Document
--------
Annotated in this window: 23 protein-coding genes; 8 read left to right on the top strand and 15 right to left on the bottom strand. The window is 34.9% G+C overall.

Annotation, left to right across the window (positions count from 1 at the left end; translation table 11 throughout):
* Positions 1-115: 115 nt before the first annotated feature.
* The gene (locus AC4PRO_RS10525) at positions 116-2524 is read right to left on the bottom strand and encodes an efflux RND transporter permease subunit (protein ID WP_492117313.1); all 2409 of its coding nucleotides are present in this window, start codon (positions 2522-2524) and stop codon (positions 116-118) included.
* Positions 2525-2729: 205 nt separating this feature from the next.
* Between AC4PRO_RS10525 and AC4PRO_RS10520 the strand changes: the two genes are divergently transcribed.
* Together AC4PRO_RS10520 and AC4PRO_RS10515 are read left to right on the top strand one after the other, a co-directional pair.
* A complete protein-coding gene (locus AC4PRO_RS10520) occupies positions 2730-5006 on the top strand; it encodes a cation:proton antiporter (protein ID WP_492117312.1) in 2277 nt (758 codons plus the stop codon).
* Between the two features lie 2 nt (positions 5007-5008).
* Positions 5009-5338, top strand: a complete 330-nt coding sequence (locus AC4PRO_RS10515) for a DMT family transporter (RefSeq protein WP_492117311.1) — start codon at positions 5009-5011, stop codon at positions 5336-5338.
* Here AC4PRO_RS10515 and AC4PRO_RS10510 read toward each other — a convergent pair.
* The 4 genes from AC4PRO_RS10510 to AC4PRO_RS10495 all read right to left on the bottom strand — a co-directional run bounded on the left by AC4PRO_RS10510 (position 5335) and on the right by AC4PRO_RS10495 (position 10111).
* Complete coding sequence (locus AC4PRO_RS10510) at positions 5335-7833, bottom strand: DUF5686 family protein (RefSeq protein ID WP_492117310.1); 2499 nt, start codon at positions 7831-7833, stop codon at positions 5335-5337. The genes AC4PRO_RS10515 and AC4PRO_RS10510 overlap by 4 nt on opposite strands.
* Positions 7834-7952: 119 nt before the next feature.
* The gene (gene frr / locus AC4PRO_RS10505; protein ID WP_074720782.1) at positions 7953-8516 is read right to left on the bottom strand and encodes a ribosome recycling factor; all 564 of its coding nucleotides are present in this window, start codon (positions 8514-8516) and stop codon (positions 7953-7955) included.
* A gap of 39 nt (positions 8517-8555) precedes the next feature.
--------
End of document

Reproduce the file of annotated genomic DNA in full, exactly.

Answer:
Annotated in this window: 23 protein-coding genes; 8 read left to right on the top strand and 15 right to left on the bottom strand. The window is 34.9% G+C overall.

Annotation, left to right across the window (positions count from 1 at the left end; translation table 11 throughout):
* Positions 1-115: 115 nt before the first annotated feature.
* The gene (locus AC4PRO_RS10525) at positions 116-2524 is read right to left on the bottom strand and encodes an efflux RND transporter permease subunit (protein ID WP_492117313.1); all 2409 of its coding nucleotides are present in this window, start codon (positions 2522-2524) and stop codon (positions 116-118) included.
* Positions 2525-2729: 205 nt separating this feature from the next.
* Between AC4PRO_RS10525 and AC4PRO_RS10520 the strand changes: the two genes are divergently transcribed.
* Together AC4PRO_RS10520 and AC4PRO_RS10515 are read left to right on the top strand one after the other, a co-directional pair.
* A complete protein-coding gene (locus AC4PRO_RS10520) occupies positions 2730-5006 on the top strand; it encodes a cation:proton antiporter (protein ID WP_492117312.1) in 2277 nt (758 codons plus the stop codon).
* Between the two features lie 2 nt (positions 5007-5008).
* Positions 5009-5338, top strand: a complete 330-nt coding sequence (locus AC4PRO_RS10515) for a DMT family transporter (RefSeq protein WP_492117311.1) — start codon at positions 5009-5011, stop codon at positions 5336-5338.
* Here AC4PRO_RS10515 and AC4PRO_RS10510 read toward each other — a convergent pair.
* The 4 genes from AC4PRO_RS10510 to AC4PRO_RS10495 all read right to left on the bottom strand — a co-directional run bounded on the left by AC4PRO_RS10510 (position 5335) and on the right by AC4PRO_RS10495 (position 10111).
* Complete coding sequence (locus AC4PRO_RS10510) at positions 5335-7833, bottom strand: DUF5686 family protein (RefSeq protein ID WP_492117310.1); 2499 nt, start codon at positions 7831-7833, stop codon at positions 5335-5337. The genes AC4PRO_RS10515 and AC4PRO_RS10510 overlap by 4 nt on opposite strands.
* Positions 7834-7952: 119 nt before the next feature.
* The gene (gene frr / locus AC4PRO_RS10505; protein ID WP_074720782.1) at positions 7953-8516 is read right to left on the bottom strand and encodes a ribosome recycling factor; all 564 of its coding nucleotides are present in this window, start codon (positions 8514-8516) and stop codon (positions 7953-7955) included.
* A gap of 39 nt (positions 8517-8555) precedes the next feature.